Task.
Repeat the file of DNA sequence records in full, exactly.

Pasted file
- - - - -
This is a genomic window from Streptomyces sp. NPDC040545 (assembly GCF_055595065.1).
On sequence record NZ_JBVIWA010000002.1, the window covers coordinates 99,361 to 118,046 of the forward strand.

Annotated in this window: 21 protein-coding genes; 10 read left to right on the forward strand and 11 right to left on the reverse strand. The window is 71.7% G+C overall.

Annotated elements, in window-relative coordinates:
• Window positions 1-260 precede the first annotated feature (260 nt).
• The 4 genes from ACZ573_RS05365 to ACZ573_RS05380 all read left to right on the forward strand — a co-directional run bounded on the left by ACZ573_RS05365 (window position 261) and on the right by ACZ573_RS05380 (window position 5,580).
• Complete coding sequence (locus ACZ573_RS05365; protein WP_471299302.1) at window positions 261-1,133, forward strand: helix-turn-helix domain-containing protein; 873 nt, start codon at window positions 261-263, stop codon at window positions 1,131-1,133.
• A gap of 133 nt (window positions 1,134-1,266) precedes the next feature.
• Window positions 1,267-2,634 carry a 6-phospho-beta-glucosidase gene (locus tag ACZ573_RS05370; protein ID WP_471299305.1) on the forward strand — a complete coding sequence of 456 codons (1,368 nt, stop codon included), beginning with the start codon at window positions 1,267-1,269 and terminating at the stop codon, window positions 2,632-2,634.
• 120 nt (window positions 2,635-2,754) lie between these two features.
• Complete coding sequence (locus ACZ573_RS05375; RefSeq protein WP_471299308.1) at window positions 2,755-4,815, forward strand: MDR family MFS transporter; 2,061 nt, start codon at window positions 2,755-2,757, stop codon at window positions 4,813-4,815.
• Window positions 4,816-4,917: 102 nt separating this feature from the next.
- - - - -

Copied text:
This is a genomic window from Streptomyces sp. NPDC040545 (assembly GCF_055595065.1).
On sequence record NZ_JBVIWA010000002.1, the window covers coordinates 99,361 to 118,046 of the forward strand.

Annotated in this window: 21 protein-coding genes; 10 read left to right on the forward strand and 11 right to left on the reverse strand. The window is 71.7% G+C overall.

Annotated elements, in window-relative coordinates:
• Window positions 1-260 precede the first annotated feature (260 nt).
• The 4 genes from ACZ573_RS05365 to ACZ573_RS05380 all read left to right on the forward strand — a co-directional run bounded on the left by ACZ573_RS05365 (window position 261) and on the right by ACZ573_RS05380 (window position 5,580).
• Complete coding sequence (locus ACZ573_RS05365; protein WP_471299302.1) at window positions 261-1,133, forward strand: helix-turn-helix domain-containing protein; 873 nt, start codon at window positions 261-263, stop codon at window positions 1,131-1,133.
• A gap of 133 nt (window positions 1,134-1,266) precedes the next feature.
• Window positions 1,267-2,634 carry a 6-phospho-beta-glucosidase gene (locus tag ACZ573_RS05370; protein ID WP_471299305.1) on the forward strand — a complete coding sequence of 456 codons (1,368 nt, stop codon included), beginning with the start codon at window positions 1,267-1,269 and terminating at the stop codon, window positions 2,632-2,634.
• 120 nt (window positions 2,635-2,754) lie between these two features.
• Complete coding sequence (locus ACZ573_RS05375; RefSeq protein WP_471299308.1) at window positions 2,755-4,815, forward strand: MDR family MFS transporter; 2,061 nt, start codon at window positions 2,755-2,757, stop codon at window positions 4,813-4,815.
• Window positions 4,816-4,917: 102 nt separating this feature from the next.